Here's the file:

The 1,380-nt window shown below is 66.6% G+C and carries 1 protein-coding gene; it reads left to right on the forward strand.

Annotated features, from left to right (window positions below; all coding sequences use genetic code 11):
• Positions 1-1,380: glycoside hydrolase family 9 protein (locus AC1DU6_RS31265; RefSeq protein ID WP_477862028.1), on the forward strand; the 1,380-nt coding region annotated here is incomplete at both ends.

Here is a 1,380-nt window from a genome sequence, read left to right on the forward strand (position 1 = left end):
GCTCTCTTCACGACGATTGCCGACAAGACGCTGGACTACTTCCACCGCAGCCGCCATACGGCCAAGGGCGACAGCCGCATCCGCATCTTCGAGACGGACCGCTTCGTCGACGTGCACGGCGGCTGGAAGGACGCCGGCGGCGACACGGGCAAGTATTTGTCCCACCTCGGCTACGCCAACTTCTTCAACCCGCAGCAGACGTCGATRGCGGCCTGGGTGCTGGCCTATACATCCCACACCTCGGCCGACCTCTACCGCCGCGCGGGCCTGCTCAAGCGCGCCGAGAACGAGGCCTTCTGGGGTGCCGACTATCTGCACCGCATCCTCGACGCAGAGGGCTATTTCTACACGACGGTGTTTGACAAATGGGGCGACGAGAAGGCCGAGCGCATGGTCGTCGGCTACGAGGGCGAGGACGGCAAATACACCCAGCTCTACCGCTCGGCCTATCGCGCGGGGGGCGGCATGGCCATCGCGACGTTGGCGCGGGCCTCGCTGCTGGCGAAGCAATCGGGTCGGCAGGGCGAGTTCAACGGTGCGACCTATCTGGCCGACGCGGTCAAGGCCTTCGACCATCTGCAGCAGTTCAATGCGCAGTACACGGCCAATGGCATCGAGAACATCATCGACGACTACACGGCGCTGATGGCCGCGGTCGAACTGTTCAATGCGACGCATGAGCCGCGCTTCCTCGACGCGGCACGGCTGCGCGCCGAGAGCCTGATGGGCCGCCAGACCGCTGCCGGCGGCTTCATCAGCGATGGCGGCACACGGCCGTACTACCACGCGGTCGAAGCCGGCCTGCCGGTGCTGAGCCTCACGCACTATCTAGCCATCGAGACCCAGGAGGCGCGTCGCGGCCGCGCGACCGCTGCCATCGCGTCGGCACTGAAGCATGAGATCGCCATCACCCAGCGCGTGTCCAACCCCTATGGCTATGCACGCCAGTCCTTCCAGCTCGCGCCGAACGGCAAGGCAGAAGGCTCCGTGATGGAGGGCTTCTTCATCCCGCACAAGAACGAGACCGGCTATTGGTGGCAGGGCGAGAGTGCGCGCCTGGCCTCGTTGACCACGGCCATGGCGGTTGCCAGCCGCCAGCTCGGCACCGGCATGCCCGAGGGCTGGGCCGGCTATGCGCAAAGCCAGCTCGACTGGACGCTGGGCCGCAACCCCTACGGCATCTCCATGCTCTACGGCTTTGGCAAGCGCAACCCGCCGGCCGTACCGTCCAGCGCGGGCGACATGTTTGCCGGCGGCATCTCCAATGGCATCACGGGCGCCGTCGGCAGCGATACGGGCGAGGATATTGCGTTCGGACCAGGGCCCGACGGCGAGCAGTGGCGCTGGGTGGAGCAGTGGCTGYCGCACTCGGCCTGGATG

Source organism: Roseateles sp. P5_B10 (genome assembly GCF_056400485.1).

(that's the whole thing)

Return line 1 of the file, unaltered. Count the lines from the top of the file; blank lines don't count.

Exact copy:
The 1,380-nt window shown below is 66.6% G+C and carries 1 protein-coding gene; it reads left to right on the forward strand.